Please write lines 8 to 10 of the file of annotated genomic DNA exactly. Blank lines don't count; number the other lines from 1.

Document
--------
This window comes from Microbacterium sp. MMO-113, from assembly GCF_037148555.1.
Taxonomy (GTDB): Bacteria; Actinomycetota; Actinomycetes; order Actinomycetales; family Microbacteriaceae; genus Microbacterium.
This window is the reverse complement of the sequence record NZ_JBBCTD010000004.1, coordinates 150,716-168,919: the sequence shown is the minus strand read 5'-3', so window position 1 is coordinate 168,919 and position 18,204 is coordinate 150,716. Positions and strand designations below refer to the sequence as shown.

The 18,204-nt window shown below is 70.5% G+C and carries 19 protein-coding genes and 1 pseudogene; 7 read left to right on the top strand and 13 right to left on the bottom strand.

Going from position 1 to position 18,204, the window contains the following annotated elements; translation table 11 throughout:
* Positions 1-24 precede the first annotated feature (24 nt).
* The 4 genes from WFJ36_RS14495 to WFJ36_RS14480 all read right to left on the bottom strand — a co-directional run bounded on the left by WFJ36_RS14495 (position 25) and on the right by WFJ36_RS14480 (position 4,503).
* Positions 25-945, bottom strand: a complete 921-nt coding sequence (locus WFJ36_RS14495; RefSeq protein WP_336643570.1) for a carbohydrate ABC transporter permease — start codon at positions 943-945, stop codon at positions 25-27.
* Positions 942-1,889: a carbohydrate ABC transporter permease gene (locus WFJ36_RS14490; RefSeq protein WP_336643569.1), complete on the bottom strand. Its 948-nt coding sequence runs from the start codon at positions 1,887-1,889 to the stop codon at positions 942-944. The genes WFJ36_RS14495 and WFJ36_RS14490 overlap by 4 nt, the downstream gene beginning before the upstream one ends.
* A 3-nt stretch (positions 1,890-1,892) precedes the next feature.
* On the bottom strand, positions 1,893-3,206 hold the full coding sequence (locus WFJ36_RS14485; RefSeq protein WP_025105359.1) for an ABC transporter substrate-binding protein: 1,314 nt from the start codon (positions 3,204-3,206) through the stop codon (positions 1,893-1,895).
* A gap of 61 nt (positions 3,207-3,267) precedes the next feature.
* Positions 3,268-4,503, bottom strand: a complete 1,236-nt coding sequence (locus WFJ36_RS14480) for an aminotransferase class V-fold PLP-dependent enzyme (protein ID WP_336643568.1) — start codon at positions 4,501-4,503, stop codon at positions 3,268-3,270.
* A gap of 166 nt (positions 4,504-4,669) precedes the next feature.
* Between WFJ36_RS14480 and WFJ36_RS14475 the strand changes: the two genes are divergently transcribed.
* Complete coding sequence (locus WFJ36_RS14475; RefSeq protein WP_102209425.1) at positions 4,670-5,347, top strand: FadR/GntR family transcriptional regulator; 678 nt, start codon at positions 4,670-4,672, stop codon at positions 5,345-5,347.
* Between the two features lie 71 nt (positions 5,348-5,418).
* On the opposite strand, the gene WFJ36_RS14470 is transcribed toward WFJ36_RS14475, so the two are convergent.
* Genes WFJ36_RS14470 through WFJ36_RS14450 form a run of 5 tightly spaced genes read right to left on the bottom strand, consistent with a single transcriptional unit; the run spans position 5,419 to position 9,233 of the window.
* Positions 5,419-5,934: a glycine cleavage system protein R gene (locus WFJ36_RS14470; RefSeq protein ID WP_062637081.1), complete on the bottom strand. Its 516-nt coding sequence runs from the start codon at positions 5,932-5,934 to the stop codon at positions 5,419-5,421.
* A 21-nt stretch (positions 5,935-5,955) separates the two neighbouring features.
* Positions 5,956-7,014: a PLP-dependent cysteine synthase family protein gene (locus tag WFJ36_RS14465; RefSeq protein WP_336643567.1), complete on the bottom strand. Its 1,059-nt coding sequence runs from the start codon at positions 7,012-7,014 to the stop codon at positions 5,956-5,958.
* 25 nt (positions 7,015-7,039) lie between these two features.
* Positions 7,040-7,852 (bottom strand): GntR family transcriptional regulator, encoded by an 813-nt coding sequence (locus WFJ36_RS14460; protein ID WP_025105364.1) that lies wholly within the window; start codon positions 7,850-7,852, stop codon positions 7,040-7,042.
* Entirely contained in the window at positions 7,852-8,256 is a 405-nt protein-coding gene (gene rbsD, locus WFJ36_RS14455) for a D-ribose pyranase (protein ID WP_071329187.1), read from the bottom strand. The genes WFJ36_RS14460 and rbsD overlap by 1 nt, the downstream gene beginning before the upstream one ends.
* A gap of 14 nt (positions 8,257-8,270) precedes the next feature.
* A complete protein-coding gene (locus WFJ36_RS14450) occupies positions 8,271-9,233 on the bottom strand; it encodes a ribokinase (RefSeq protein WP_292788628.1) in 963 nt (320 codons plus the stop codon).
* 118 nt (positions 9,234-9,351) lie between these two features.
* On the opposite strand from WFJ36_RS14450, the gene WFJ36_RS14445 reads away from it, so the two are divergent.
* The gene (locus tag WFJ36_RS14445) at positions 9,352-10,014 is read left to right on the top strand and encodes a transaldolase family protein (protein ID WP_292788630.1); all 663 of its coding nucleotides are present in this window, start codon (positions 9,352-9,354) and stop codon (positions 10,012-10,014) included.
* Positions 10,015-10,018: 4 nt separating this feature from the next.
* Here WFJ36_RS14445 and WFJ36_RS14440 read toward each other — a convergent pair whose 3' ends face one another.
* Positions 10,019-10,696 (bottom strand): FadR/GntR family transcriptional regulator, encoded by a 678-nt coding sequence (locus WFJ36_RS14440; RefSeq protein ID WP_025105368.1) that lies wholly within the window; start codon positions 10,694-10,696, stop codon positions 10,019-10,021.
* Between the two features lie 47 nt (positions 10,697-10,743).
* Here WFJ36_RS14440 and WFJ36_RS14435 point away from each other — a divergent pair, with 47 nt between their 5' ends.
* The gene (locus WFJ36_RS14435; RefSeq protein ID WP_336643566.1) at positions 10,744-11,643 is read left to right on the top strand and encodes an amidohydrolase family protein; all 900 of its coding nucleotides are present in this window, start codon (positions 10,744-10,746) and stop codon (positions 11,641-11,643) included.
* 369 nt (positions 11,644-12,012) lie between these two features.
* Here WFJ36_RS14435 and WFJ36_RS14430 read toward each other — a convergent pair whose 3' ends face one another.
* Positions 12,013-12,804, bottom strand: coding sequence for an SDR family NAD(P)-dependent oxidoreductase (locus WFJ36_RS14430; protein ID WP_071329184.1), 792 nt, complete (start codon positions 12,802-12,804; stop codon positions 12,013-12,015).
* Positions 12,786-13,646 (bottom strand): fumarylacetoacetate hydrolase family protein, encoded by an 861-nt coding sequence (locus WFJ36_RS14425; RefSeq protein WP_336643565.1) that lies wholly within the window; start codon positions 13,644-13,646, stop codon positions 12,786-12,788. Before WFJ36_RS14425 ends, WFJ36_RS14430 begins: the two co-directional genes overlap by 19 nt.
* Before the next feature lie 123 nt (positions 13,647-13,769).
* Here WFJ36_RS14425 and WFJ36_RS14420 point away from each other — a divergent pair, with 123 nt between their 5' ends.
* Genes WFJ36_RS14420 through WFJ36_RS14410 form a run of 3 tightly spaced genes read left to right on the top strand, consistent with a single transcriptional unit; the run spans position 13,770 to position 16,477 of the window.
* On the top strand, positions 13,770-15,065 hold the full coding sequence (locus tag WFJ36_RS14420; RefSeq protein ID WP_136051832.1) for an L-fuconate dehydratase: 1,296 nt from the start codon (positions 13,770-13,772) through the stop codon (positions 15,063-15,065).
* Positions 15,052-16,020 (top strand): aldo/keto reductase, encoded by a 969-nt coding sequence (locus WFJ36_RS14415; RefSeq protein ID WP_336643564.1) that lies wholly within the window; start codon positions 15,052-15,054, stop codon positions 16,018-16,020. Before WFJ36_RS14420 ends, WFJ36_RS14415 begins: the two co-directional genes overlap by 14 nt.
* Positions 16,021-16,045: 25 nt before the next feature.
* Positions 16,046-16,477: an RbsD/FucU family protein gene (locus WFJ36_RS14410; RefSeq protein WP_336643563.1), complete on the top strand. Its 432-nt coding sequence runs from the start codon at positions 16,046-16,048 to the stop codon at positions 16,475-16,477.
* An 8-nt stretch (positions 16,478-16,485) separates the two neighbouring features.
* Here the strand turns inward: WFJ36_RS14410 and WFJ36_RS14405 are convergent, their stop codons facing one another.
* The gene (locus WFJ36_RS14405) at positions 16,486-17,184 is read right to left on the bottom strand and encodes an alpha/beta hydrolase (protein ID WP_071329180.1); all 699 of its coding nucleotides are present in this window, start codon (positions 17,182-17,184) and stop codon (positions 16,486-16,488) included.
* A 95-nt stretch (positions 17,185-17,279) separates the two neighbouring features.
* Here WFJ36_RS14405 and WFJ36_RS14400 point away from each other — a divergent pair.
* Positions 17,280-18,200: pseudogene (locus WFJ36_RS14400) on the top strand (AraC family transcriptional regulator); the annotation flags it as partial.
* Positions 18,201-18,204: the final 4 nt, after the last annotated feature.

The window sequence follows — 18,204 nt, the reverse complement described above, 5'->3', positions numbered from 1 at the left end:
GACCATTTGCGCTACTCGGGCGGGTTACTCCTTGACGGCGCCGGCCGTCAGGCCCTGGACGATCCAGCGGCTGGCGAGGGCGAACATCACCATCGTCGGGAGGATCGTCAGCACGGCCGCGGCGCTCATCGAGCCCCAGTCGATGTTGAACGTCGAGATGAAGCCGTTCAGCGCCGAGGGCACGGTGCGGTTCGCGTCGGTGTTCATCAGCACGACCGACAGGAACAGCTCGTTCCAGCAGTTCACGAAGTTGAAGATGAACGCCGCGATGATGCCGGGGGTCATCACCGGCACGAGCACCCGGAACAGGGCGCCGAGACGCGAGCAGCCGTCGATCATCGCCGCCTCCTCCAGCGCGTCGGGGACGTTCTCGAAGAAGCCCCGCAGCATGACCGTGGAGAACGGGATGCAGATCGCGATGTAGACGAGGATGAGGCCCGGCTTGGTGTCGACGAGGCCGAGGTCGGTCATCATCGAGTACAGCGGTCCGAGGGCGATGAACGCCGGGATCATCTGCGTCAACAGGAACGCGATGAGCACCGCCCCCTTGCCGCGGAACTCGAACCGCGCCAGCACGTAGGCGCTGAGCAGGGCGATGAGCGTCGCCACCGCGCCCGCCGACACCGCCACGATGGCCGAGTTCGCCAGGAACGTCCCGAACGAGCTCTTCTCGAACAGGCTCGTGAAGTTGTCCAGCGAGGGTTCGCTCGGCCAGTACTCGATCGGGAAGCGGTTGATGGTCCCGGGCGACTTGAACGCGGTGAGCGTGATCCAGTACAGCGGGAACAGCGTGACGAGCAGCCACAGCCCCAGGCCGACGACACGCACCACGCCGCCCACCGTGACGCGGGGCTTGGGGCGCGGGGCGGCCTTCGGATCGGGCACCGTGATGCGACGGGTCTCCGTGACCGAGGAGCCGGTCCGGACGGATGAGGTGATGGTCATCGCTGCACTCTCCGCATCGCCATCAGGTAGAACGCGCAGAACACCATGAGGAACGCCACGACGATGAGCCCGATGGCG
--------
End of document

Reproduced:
* Positions 25-945, bottom strand: a complete 921-nt coding sequence (locus WFJ36_RS14495; RefSeq protein WP_336643570.1) for a carbohydrate ABC transporter permease — start codon at positions 943-945, stop codon at positions 25-27.
* Positions 942-1,889: a carbohydrate ABC transporter permease gene (locus WFJ36_RS14490; RefSeq protein WP_336643569.1), complete on the bottom strand. Its 948-nt coding sequence runs from the start codon at positions 1,887-1,889 to the stop codon at positions 942-944. The genes WFJ36_RS14495 and WFJ36_RS14490 overlap by 4 nt, the downstream gene beginning before the upstream one ends.
* A 3-nt stretch (positions 1,890-1,892) precedes the next feature.